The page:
Schools Training

Medical Ethics: A Brief Overview of Euthanasia Practices

26 JUN 2012
Career Path : Healthcare

People who work in a healthcare setting are often confronted with ethical questions pertaining to medical practices. It is true that most healthcare professionals are not required to adopt a particular moral stance on every single ethical issue. But still, it is important for them, and everyone else for that matter, to think about these situations, and to contemplate their own moral positioning from an objective standpoint.


One such issue is that of euthanasia. Readers must note that this article does not claim to provide any answers or suggest any definitive ethical standpoints regarding the issue of euthanasia, but rather; this article aims to provide a brief overview of said issue.


Euthanasia is a form of terminating a life with the intent of relieving that life from pain or suffering. Also referred to as “mercy killing,” euthanasia is in large part considered illegal in all parts of the world, with the exception of Belgium, the Netherlands, and Luxembourg. Although these countries have officially legalized euthanasia, there are many stipulations and conditions that must be adhered to, and the legality of such a practice is determined on a case-by-case basis.


The differing legal status of euthanasia across countries speaks to the inconclusiveness of its moral ranking. Students aspiring for a career in healthcare will likely come across health courses that touch on ethical issues such as this one.  Coming to a conclusion is rarely the goal of such courses, and instead the focus is to have students explore varying perspectives on ethical quandaries.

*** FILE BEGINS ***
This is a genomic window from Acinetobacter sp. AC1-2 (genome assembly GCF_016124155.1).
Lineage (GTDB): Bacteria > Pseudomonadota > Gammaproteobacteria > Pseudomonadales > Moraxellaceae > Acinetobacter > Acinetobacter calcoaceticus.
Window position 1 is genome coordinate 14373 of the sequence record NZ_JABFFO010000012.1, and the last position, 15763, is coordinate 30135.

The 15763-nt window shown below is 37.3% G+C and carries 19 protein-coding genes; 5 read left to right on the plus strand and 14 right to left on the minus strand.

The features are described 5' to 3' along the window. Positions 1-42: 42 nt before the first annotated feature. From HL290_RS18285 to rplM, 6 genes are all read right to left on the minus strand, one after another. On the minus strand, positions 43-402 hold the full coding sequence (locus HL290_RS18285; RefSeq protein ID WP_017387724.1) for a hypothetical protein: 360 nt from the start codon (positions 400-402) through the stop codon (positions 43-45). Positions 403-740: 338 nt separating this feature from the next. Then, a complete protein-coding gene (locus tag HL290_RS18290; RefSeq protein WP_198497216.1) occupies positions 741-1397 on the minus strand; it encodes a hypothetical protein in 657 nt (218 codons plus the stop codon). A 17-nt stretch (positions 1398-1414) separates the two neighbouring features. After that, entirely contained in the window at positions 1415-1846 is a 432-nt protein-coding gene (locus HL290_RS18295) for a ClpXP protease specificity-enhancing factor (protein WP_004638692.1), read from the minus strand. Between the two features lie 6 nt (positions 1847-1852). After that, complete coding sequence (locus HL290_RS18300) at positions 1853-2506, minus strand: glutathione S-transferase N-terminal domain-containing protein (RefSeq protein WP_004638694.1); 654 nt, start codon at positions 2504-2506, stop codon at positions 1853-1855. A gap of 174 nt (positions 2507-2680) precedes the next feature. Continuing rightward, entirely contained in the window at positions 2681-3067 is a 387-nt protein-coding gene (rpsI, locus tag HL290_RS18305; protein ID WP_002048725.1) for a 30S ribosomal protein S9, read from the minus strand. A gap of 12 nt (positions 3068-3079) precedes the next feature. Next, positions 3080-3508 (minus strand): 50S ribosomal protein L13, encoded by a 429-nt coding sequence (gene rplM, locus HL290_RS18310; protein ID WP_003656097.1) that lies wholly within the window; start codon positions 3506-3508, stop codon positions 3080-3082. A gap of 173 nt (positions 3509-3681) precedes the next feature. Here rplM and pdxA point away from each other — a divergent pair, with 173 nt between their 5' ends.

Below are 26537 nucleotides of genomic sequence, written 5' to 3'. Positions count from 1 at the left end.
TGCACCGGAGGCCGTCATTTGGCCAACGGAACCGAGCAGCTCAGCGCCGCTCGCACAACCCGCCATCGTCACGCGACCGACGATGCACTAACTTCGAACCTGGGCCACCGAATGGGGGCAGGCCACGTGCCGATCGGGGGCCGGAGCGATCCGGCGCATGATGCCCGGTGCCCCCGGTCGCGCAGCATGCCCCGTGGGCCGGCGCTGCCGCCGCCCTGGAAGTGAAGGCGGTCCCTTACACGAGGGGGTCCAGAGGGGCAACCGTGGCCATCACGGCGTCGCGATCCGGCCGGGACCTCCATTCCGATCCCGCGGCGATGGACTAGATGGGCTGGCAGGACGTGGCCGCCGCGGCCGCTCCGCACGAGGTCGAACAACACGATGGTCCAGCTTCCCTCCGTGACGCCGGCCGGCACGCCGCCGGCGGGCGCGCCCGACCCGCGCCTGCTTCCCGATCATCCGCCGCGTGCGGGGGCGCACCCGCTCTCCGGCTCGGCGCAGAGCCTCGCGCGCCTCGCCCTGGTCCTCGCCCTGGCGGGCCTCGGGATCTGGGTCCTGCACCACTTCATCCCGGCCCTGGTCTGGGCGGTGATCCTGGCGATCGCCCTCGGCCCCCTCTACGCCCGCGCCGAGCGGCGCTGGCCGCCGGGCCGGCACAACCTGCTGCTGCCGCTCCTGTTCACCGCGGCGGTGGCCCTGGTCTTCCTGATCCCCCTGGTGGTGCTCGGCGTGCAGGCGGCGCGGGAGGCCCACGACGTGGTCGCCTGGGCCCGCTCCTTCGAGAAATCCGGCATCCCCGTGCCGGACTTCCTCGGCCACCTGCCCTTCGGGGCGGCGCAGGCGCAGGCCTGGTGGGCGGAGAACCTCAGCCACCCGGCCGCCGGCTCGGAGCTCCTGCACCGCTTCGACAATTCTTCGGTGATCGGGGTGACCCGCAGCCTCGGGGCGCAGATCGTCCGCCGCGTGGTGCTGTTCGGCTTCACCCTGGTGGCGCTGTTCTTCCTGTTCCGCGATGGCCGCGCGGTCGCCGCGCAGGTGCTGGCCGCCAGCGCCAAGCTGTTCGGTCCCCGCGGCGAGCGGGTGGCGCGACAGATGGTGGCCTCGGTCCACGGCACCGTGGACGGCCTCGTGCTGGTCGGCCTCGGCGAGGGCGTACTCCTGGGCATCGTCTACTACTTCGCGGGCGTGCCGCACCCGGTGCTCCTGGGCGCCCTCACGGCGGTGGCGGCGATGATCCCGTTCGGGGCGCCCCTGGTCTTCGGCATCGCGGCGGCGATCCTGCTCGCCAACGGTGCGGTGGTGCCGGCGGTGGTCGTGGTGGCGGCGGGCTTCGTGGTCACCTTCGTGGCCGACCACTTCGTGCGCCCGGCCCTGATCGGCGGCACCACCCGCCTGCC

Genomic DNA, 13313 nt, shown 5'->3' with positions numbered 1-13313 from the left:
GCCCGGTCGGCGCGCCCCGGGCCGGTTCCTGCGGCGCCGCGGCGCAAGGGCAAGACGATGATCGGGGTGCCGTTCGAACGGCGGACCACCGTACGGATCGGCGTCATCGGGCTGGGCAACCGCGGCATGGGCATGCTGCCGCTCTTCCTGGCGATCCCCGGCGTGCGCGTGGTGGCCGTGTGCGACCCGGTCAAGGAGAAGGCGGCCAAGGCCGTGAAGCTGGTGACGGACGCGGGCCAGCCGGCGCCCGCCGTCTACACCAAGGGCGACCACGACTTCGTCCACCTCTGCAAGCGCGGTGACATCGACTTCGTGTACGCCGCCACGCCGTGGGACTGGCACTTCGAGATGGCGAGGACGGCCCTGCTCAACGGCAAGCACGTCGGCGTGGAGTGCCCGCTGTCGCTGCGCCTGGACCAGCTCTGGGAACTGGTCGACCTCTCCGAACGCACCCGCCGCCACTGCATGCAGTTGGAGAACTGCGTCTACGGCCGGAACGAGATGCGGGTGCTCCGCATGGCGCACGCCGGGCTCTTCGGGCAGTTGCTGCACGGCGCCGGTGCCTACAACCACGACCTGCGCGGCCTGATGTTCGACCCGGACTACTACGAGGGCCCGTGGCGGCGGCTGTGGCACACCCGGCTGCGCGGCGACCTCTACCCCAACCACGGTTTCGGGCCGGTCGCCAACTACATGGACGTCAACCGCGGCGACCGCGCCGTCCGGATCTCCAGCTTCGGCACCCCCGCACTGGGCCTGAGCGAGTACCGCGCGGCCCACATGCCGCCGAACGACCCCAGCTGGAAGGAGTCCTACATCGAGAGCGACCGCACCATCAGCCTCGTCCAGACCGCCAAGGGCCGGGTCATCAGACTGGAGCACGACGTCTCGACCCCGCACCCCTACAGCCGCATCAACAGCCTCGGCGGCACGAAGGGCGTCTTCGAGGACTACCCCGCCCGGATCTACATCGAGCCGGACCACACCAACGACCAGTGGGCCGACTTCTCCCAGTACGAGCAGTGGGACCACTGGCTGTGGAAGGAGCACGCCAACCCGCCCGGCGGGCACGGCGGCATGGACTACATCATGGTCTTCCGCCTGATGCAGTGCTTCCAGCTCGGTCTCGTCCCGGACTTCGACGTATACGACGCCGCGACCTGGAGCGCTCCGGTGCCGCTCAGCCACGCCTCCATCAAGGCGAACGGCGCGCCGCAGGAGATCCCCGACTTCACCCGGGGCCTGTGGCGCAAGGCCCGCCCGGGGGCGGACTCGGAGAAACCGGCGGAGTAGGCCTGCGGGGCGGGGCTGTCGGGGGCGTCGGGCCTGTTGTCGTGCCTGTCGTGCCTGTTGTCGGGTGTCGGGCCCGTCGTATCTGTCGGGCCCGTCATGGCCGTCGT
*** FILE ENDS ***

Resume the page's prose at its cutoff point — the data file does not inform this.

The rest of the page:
Voluntary and non-voluntary euthanasia are the two main forms of euthanasia that are most commonly subject to debate. Voluntary euthanasia occurs when a person assists someone in ending their life painlessly because continuing to live would involve prolonged suffering.  This form of euthanasia is voluntary because consent was given by the person whose life would end, and that person has actively communicated their wish to die rather than to live.


Non-voluntary euthanasia occurs someone practices mercy killing on an individual who has not given overt consent to do so because they are physically unable to. For example, terminally ill infants or people in permanent vegetative states are unable to give their consent to having their lives terminated, thus consent is made on their behalf (typically by family members and physicians). The notion is that if in fact these individuals had the ability to give their consent, they would prefer to end their life rather than suffer a life of constant pain.


The ethical debate concerning euthanasia is a complicated and long-lived one. Regardless of whether or not you work in a healthcare setting or have had healthcare training, coming to some sort of definitive ethical position is no easy task, and more often than not people are left hovering somewhere between the pro side and the con side.



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